University of Maine News
Anne Lichtenwalner, assistant professor and extension veterinarian at the University of Maine, spoke with the publication Bovine Veterinarian about the National Mastitis Council’s upcoming regional meeting in Portland, Maine. Lichtenwalner is also the 2013 NMC regional chairwoman.
WABI (Channel 5) covered a benefit concert performed by four University of Maine athletes at Moe’s restaurant in Bangor. The concert was held to raise money for a local effort to provide clean drinking water in Haiti.
The University of Maine Cooperative Extension’s Maine Harvest for Hunger program was mentioned in a recent “Food and Dining Dispatches” column for the Portland Press Herald. The program is seeking gardeners willing to plant an extra row of produce this year to donate to local soup kitchens and food pantries.
WLBZ (Channel 2) and WVII (Channel 7) reported on Princeton Review’s ranking of the University of Maine as one of the most environmentally responsible colleges in the U.S. and Canada for the fourth consecutive year. Daniel Dixon, sustainability coordinator at UMaine, spoke about the ranking.
The Portland Press Herald reported two officers from the University of Maine will attend a memorial service in Massachusetts for an MIT police officer who was shot and killed in the aftermath of the Boston Marathon bombings. The officers will travel with a group of Maine police that will include about 30 Portland officers and two dozen state troopers.
The Bangor Daily News spoke with Hollywood producer Lawrence Bender who will deliver the commencement address at UMaine on May 11. Bender spoke about his time as a student at the university.
Foster’s Daily Democrat recently carried a report on the winner of the 2013 John M. Rezendes Annual Ethics Essay Competition. Gwendolyn Beacham of Farmington won the $2,800 prize for her essay “Ethics of the United States’ Clinical Trials in India.”
Over 25 digital posters by University of Maine Art Department students in Kerstin Engman’s 2-D design class are on display through finals week in Hauck Auditorium.
The posters depict climate change issues, such as sustainability and the divestiture of fossil fuels, and are the result of a collaboration between Engman and Karen Marysdaughter, organizer with 350 Maine, a grassroots movement dedicated to solving the Earth’s climate crisis.
Engman asked the students to chose a particular climate change topic and direct a clear, visual message to the campus community.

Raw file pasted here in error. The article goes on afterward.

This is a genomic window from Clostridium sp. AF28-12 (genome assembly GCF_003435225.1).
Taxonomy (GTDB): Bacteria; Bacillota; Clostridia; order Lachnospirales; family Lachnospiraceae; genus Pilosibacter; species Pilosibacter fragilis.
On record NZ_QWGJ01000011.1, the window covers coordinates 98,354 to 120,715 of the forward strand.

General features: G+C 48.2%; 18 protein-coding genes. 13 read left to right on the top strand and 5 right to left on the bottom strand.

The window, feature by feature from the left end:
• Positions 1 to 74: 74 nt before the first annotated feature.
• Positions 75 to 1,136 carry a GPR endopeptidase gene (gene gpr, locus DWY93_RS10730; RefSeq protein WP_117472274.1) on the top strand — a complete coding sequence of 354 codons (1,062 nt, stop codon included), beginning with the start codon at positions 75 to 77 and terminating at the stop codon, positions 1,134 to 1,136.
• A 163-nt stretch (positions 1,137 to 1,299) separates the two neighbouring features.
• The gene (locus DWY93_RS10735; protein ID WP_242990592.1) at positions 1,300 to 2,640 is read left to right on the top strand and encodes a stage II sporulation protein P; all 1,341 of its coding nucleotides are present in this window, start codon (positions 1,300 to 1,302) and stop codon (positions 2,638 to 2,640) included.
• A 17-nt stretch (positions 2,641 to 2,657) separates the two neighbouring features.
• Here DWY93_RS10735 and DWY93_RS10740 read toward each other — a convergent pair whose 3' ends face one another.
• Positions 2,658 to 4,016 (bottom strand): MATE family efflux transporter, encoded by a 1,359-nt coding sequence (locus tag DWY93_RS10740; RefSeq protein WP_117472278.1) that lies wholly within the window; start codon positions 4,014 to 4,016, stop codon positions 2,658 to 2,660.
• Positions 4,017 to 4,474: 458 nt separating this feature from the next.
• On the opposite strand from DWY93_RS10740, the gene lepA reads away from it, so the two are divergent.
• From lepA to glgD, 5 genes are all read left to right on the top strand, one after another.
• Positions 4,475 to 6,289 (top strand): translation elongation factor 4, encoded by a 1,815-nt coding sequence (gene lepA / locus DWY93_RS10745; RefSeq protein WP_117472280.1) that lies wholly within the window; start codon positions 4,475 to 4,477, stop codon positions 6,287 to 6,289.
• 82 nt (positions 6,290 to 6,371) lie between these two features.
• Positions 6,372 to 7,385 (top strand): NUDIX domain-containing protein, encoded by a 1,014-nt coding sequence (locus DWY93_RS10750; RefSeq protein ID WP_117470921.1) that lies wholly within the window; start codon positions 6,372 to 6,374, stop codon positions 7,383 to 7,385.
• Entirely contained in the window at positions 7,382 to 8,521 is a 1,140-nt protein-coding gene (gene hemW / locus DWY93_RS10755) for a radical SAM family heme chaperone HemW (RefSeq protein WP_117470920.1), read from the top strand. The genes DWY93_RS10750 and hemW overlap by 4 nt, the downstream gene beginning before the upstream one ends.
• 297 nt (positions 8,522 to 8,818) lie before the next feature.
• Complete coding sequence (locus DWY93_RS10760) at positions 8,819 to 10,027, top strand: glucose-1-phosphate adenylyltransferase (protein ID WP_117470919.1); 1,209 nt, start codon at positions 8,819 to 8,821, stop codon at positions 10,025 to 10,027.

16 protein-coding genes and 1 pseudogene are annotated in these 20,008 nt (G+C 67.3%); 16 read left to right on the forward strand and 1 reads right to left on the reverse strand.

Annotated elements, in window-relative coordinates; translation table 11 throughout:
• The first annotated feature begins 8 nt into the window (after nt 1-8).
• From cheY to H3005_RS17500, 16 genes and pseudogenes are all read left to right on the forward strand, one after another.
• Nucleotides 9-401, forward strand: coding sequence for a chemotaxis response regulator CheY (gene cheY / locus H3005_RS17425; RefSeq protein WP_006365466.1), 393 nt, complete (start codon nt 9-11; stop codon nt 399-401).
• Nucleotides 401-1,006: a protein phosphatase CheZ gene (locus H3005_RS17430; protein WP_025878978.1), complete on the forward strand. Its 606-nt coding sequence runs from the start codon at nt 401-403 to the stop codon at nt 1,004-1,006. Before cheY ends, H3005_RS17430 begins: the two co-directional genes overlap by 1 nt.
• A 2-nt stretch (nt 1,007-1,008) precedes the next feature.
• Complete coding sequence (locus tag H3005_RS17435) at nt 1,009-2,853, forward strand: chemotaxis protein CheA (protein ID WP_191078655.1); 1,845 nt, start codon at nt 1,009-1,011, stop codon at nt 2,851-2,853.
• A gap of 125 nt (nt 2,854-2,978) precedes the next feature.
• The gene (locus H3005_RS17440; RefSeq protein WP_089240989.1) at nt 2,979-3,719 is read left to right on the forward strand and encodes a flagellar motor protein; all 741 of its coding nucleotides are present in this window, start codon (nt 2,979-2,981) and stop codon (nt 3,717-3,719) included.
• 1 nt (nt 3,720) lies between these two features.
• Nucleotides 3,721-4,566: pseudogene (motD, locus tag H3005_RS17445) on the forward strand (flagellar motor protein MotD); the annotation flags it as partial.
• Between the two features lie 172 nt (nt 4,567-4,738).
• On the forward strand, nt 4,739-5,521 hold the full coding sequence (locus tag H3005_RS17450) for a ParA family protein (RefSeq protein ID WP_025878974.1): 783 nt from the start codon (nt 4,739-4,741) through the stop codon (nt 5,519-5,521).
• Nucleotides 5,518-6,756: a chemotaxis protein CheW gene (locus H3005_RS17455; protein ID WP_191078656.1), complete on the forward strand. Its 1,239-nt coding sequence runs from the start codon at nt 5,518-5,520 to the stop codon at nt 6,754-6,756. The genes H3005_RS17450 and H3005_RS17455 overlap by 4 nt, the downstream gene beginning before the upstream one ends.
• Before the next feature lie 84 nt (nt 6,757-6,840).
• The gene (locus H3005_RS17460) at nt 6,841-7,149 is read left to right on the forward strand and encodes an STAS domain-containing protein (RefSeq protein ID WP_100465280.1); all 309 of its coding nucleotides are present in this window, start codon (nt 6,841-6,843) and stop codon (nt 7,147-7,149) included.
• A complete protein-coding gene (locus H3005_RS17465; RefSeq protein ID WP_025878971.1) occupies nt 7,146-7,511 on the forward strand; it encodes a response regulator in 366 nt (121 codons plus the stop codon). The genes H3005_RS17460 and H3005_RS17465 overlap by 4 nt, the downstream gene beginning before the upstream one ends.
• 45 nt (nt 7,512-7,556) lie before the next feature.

“By working together as a community of concerned students, the hope is that the impact of a collective effort will have greater inﬂuence in general public awareness and policymaking,” Engman says.
For more information, contact Engman on FirstClass.
Two University of Maine sophomores have been named winners of the George J. Mitchell Peace Scholarship and will study abroad in Ireland as part of the student exchange program.
George J. Mitchell Scholars Gwendolyn Beacham and Lorna Harriman will each spend a semester at the University College Cork in Ireland. The scholarship honors the 1998 Northern Ireland peace accord brokered by Sen. Mitchell between Ireland and the United Kingdom and is open to full-time undergraduate students in the University of Maine system.
The scholarship allows one student to study for a year in Ireland or two students to study for a semester each with all expenses paid, including airfare. This year, for the first time, both winners are from the Orono campus.
Harriman, an elementary education major from Troy, Maine, will study in Ireland during the fall 2013 semester. Beacham, a molecular and cellular biology major and Honors College student from Farmington, Maine, will make the trip in spring 2014. Neither Harriman or Beacham have been to Ireland before, and they are both looking forward to the experience.
Along with attending school full time, Harriman is a member of and teacher at the Robinson Ballet Co. in Bangor, and employee of the Family Dog restaurant in Orono. She also volunteers with the Black Bear Mentor Program and makes time every week to visit with her 10-year-old mentee at the Old Town Recreation Department.